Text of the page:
- Facebook’s contracts with some of its ad agencies have a nondisclosure clause that prevents them from discussing any aspect of the company’s business, even if that information is already public.
- Industry insiders say the language is stricter than most client contracts but that it doesn’t apply to most larger and holding company-owned agencies that have more financial leverage.
- This language could be a major conflict for agencies that do work for Facebook but also use Facebook to market their other clients, said Jeffrey Greenbaum of law firm Frankfurt Kurnit Klein & Selz.
- Facebook declined to comment.
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Facebook spends millions managing its reputation and business relationships, and this practice also applies to the ad agencies it uses in its marketing.
Facebook has contracts with some agencies that forbids them from confirming or commenting on any aspect of Facebook without its written permission — even if that information is already public. In some cases, the clause applies after the agency has stopped working for Facebook.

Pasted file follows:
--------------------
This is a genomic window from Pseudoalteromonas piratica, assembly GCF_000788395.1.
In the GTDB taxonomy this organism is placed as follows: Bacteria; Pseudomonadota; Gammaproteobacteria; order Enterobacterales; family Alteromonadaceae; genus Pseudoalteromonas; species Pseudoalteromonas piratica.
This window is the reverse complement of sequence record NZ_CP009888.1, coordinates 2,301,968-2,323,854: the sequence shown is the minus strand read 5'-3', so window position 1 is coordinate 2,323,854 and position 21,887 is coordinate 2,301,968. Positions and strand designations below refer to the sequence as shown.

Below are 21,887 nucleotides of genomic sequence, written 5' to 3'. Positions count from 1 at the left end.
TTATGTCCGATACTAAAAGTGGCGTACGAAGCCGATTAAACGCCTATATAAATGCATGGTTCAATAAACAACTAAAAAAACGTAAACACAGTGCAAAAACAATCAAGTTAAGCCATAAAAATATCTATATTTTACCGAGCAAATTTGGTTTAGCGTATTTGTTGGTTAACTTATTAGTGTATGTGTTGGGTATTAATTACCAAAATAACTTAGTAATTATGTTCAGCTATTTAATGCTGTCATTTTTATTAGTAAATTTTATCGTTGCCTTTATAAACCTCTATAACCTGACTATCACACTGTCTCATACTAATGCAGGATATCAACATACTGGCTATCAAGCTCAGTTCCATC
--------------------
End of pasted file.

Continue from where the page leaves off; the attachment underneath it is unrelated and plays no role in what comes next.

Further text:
Business Insider reviewed a contract containing this nondisclosure agreement, and while not all agencies’ contracts with Facebook contain this language, multiple small and mid-sized agencies confirmed theirs do. All spoke on condition of anonymity, with some citing concerns about possible retaliation.
This broad language shows how Facebook wields its massive power over the ad industry, especially among smaller agencies. A Facebook spokeswoman declined to comment.
Facebook’s nondisclosure clause poses a dilemma for agencies
All agency-client contracts contain some form of NDA, said Jeffrey Greenbaum, partner at law firm Frankfurt Kurnit Klein & Selz, who specializes in such contracts. They often forbid the agency from using a client’s name and logo without permission and sharing proprietary information about products or services that haven’t been released to the public, but allow agencies